The existence and national significance of this threat have escalated the priority of securing Pennsylvania’s elections infrastructure. Two primary areas that require immediate and sustained attention are 1) securing both the state and county networks, databases and data transmission infrastructure that touch elections; and 2) instilling confidence in election outcomes by replacing legacy voting systems with new systems that permit reliable recounts and audits.
During the time that I served the Commonwealth as Deputy Secretary for Elections and Administration and Special Advisor to the Governor on Election Policy, I worked with the Office of Administration-Office of Information Technology to protect the Commonwealth’s networks that touch elections and to implement procedures to recover from any potential attacks. These efforts complied with cyber security best practices to monitor, detect, respond and recover. OA-OIT’s experienced staff is continuing this effort, and along with the Department of State, they have engaged county CIOs and technology staff to coordinate similar efforts at the counties working through the Commonwealth’s relationship with the County Commissioners Association of Pennsylvania (CCAP). Assuming the administration receives support from the General Assembly, the Commonwealth is on the right track to taking the necessary steps to monitor, detect, respond and recover from cyber attacks.
Verified Voting Blog: Testimony of Verified Voting to the Georgia House of Representatives House Science and Technology Committee
Georgia’s voting machines need an update. The lifespan of voting machines has been estimated at 10-15 years.1 Purchased in 2002 Georgia’s voting machines are at the outside of that estimate. As voting systems age they are more susceptible to error, malfunction or security threats potentially losing or miscounting votes.
Georgia is one of only a handful of States that is still casting votes on entirely electronic voting systems, known as Direct Record Electronics (DREs). These machines record votes only in digital form; if the digital records are corrupted, either by benign error or malicious attack, there are no backup records and no way to know whether votes have been corrupted. When Georgia purchased these machines in 2002, the national trend was toward paperless touchscreen voting machines. Since then, however, most states moved away from paperless voting systems, driven by mounting research establishing these machines’ security flaws and some high profile and costly machine failures.2 Most of the nation has adopted voting systems that rely on a voter-marked paper ballot, an election safeguard recognized as essential by election officials and computer security experts alike.
A paper ballot provides a durable, physical record that is out of reach of a cyber attack and cannot be lost by a digital malfunction or programming error. Paper ballots can be used in a recount or to perform a post-election audit or check on the election results to help ensure the election outcome is correct. Today roughly 70% of voters in our nation mark a paper ballot which is counted by an electronic scanner.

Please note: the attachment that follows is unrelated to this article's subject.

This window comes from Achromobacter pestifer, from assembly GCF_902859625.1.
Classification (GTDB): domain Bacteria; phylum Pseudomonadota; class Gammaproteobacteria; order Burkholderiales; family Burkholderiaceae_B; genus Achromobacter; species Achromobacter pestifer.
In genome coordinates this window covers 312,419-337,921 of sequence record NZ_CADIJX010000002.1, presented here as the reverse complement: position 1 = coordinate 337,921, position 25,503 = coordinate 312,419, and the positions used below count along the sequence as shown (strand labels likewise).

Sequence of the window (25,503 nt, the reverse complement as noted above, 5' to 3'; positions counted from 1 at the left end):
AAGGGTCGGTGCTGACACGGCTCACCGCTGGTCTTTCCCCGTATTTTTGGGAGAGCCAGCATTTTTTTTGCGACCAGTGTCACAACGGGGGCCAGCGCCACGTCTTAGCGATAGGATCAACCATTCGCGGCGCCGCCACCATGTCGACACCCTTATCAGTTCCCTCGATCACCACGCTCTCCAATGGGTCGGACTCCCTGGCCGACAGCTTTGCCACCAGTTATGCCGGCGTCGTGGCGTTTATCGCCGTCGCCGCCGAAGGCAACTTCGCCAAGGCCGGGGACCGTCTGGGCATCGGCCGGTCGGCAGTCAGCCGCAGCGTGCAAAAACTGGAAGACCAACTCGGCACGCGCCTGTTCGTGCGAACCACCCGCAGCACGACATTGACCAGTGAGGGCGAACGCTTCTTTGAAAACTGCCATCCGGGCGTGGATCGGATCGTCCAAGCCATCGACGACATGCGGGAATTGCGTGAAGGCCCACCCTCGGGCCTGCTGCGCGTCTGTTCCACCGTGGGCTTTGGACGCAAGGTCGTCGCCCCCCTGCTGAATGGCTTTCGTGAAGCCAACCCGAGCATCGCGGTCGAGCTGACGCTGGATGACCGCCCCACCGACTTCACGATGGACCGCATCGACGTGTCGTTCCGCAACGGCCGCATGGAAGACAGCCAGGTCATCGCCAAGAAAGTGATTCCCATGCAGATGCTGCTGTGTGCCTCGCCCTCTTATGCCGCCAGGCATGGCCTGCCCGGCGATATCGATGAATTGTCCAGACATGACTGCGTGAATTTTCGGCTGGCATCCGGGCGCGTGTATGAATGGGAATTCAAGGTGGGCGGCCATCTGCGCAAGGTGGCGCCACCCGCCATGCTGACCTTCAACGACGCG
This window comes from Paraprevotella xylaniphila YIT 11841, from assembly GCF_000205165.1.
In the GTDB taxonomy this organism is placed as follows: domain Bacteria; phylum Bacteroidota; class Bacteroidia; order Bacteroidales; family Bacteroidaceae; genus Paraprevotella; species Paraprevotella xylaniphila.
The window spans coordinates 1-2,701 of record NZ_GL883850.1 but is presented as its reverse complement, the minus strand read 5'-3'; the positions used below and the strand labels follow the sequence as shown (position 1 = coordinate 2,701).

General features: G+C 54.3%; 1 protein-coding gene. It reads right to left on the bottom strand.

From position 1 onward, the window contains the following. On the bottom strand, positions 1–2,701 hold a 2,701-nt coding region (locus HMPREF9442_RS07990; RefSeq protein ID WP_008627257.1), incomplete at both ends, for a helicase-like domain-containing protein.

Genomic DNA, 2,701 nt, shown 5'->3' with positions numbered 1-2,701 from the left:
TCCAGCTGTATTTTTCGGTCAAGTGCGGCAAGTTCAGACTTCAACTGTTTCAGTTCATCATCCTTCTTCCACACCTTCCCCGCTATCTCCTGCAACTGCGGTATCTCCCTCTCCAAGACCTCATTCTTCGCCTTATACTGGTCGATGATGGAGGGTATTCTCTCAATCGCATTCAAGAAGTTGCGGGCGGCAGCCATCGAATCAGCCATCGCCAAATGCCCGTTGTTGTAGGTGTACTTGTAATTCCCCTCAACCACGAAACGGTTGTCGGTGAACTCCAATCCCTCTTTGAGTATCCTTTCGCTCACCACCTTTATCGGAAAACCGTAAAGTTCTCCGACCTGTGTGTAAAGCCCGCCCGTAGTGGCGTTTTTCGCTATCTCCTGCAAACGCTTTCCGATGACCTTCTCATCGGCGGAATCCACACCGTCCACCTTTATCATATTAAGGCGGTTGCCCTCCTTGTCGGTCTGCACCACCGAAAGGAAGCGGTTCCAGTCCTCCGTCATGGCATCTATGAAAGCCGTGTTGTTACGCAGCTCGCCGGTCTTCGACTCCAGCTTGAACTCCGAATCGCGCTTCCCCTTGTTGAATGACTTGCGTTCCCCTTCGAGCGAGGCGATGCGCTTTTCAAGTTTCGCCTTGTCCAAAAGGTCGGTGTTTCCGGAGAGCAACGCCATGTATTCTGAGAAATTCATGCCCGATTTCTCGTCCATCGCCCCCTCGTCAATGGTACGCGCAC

North Carolina: Forsyth County seeks voting machine extension from General Assembly | Winston Salem Chronicle
Forsyth County Board of Elections is hoping the General Assembly will give counties an extension on getting new voting machines. Currently the county is under a state deadline to switch to a paper-based ballot system by next year. The county had planned to replace its current touchscreen voting machines used for early voting with new machines that will produce paper ballots. Plans to test the machines and have them ready by 2018, were sidelined by a legal battle over proposed changes to the makeup of election boards in the state. As North Carolina awaits a ruling, the State BOE’s term expired and the board is currently vacant. Without a state board, there is no one to certify new voting machines for use in the state, so Forsyth can’t get new machines and its current ones will no longer be certified after year’s end.
Nearly a year after the 2016 presidential election, many Americans have been forced, some for the very first time, to look critically at their voting protections, and recognize that US balloting systems are not nearly as impregnable as they once thought. Clearly, the US intelligence reports about Russia hacks provided a long-overdue wake up call for this issue. The good news: some progress has been made in some jurisdictions in the last year. The bad news: that progress hasn’t been as widespread or comprehensive as the problem would seem to demand. “I think we’re moving in the right direction,” said Larry Norden, of NYU’s nonpartisan Brennan Center for Justice. “I’m heartened by the fact that, for instance, we’re seeing, in both House and Congress, bipartisan proposals to invest in increased election system security.” … Election consultant Pam Smith agreed that there has “definitely [been] a pattern towards more secure elections” across the country. Some states appear to be ahead of the game. Virginia, for example, recently earned praise for decertifying all its touchscreen, paperless Direct Record Electronic (DRE) voting machines ahead of the termination date required by its own legislation.
DEFCON Report on Machine Vulnerabilities Critical First Step in Raising Awareness, But to Secure Election Systems, States Must Adopt Paper Ballots
A new report on cyber vulnerabilities of our elections systems raises awareness of a critical issue, but in order to secure our elections, we need fundamental changes made at the state and local level. Verified Voting collaborated on the DEFCON Hacker Village to raise awareness of a chilling reality: our enemies have the will, intention and ability to tamper with our election infrastructure, potentially delegitimizing our elections and destabilizing our government. Verified Voting has known of this frightening possibility for years—we were founded in 2004, in the wake of election irregularities, to secure our democracy by ensuring that Americans’ votes would be counted the way they intended to cast them.
We know from deep experience: protecting our election infrastructure is a national security issue, and if we don’t act now, as former FBI Director James Comey has stated, ‘They’ll be back.’ That’s why Verified Voting has worked continuously with state election officials to safeguard their systems. Just last month, Verified Voting worked closely with Virginia’s Board of Elections in their move to decertify and remove its insecure, untrustworthy paperless voting machines and replace them with voter-marked paper ballots.